How To Make Whipped Cream Tutorial by The Wood and Spoon Blog by Kate Wood. This is a step by step picture explanation of how to whip cream. Starting with heavy whipping cream and using a wire whisk, hand blender, or stand mixer, this tutorial will give you the recipe for soft, medium, and stiff peaks - even to the point of making your own butter! Learn how to make whipped topping on thewoodandspoon.com

There’s a few skills that every baker, professional and novice alike, needs to have in their repertoire. This is the second installment in the “You Need to Know” series where we explore basic baking techniques and tap into the know-how that is required to master them. In today’s edition, we are going to whip our way to the cloud-like heaven that is perfectly whipped cream, so if you need to know the ins and outs, keep reading!

 

What is it?

How To Make Whipped Cream Tutorial by The Wood and Spoon Blog by Kate Wood. This is a step by step picture explanation of how to whip cream. Starting with heavy whipping cream and using a wire whisk, hand blender, or stand mixer, this tutorial will give you the recipe for soft, medium, and stiff peaks - even to the point of making your own butter! Learn how to make whipped topping on thewoodandspoon.com

Whipped cream is cream or heavy cream that has been whipped until the texture changes from a fatty liquid to a light and fluffy foam. As the cream is whipped, air bubbles are incorporated into the fat, resulting in an airy mixture that is approximately double the volume of the original liquid. A high amount of fat is required for the whipped cream to be stable, so heavy whipping cream or one that contains at least 30% fat is typically recommended for best outcomes.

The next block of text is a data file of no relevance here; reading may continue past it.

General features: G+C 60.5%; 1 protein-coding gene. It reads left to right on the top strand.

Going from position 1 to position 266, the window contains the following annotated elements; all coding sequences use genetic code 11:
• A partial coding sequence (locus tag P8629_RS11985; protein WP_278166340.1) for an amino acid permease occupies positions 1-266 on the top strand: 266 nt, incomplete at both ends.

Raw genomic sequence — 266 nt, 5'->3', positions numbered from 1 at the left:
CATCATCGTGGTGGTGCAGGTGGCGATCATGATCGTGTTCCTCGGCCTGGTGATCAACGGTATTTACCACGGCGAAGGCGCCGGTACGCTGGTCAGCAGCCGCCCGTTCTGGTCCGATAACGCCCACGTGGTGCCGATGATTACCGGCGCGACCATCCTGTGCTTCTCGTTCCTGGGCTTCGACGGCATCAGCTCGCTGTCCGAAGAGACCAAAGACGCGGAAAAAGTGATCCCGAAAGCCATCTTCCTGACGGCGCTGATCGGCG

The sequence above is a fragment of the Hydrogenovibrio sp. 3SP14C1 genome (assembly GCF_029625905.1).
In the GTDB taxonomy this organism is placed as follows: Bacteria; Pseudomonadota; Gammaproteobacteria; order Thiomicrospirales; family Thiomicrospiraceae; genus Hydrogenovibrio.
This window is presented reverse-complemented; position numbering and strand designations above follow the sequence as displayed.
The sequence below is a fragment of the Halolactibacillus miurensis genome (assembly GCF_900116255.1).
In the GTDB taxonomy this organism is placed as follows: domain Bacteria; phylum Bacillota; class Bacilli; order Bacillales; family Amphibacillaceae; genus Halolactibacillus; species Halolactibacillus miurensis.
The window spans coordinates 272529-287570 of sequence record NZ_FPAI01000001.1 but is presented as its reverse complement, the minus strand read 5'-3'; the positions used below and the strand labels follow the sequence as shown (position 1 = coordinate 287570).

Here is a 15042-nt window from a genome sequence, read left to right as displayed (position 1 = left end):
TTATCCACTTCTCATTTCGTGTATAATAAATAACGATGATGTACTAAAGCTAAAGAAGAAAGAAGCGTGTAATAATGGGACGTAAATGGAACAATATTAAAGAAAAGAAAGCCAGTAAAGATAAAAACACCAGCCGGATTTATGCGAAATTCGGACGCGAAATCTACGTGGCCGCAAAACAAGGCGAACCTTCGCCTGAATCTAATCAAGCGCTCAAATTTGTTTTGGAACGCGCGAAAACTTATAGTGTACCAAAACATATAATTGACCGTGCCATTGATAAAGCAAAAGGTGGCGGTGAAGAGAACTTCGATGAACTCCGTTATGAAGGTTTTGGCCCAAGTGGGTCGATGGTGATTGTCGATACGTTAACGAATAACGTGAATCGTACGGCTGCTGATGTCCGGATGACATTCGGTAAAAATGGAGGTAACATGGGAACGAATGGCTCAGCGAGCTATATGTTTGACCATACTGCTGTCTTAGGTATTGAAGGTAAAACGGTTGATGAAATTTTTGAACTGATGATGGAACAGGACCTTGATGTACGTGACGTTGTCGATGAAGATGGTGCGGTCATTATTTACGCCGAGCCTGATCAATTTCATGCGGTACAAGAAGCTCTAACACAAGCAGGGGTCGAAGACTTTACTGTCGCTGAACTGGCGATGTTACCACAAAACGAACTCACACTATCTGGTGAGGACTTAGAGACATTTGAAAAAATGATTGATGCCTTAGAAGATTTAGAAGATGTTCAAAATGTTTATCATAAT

How do you make it?

How To Make Whipped Cream Tutorial by The Wood and Spoon Blog by Kate Wood. This is a step by step picture explanation of how to whip cream. Starting with heavy whipping cream and using a wire whisk, hand blender, or stand mixer, this tutorial will give you the recipe for soft, medium, and stiff peaks - even to the point of making your own butter! Learn how to make whipped topping on thewoodandspoon.com

Whipped cream can be prepared in a number of ways and with very little equipment.You can use a chilled bowl and wire whisk, a hand mixer, a stand mixer, or even a a glass jar with a lid!  The key is to start with very cold cream, because the fat in the cream will melt at warmer temperatures, resulting in a lack of stability for the emulsification. I prefer to make my whipped cream with a hand mixer fitted with the beater attachments, because it’s a lot easier to monitor the progress of your whipped cream with a low-powered hand mixer as opposed to a high-powdered stand mixer. Feel free to use whatever you have on hand and feel comfortable working with.